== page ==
St. Lucia's coral reefs are highly valuable resources. They support a fishing industry worth hundreds of thousands of EC dollars annually, and a tourism industry that nets tens of millions of EC dollars. Efforts to protect and manage reefs have been underway for a decade. Since 1995 the Soufriere Marine Management Area (SMMA) has facilitated a four-fold increase in fish stocks in marine reserves and a three-fold increase in fishing grounds. Fish catches have nearly doubled, and the profitability of the fishery has increased by a similar amount. The SMMA has become a model for successful management of coral reefs worldwide, and expansion of this approach to manage other nearshore resources and fisheries around the island is now warranted.
Improvements in fish stocks and the fishery have been made against a background of severe reef degradation. 55% of the coral that was present at the establishment of the SMMA has since died. The causes of coral decline include storms, sediment pollution, coral disease and tourism. To date, storms have been responsible for the greatest losses, followed by sedimentation impacts, then disease. However, sediment pollution is one of the most serious threats to St. Lucia's reefs because it inhibits recovery from other disturbances.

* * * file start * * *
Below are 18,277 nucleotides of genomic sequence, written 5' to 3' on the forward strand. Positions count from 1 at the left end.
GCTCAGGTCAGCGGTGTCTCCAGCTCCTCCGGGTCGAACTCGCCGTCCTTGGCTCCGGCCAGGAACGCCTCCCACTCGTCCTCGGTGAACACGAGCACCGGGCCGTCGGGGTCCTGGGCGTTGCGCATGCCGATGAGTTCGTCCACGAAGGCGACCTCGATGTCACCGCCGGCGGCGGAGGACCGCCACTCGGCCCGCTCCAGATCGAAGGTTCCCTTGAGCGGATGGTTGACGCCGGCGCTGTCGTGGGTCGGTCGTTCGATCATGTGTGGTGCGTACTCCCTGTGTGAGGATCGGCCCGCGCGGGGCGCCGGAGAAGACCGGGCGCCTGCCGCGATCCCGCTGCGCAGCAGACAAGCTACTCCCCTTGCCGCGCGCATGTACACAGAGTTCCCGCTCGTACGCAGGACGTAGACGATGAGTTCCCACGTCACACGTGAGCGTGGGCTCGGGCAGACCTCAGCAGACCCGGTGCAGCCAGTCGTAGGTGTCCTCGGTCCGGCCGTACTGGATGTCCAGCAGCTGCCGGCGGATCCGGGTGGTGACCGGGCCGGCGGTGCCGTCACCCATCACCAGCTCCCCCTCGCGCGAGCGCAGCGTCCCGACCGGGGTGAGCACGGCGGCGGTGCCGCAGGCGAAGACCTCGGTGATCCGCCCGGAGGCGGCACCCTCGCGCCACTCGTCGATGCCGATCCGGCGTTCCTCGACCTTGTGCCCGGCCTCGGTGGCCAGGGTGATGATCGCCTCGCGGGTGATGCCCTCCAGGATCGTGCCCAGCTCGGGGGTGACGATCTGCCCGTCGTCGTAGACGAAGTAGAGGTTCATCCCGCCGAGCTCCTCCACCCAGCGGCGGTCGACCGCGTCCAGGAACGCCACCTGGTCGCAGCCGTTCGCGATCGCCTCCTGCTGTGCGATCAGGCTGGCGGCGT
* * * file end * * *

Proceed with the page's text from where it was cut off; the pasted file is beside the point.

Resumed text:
Reducing pollution inputs and facilitating reef recovery is also an economic imperative. Tourism depends on a high quality reef environment, and tourists prefer sites with abundant fish, large fish, healthy corals and good underwater visibility. While reserves enhance fish stocks, increasing reef amenity value, sediment pollution increases coral mortality and reduces underwater visibility. This report describes a series of measures that will help reduce rates of sediment input and facilitate reef recovery.
Roberts, C., Barker, N.L.H., Clarke, A.J, Gell, F.R., Hawkins, J.P., Nugues, M.M. and Schetten, C.K (2003) Impact and amelioration of sediment pollution on coral reefs of St. Lucia, West Indies. Includes Policy and Management Brief 1: Annex A2, Appendix 1 of the Final Technical Report of project R7668. York: Environment Department, University of York, UK. 25 pp.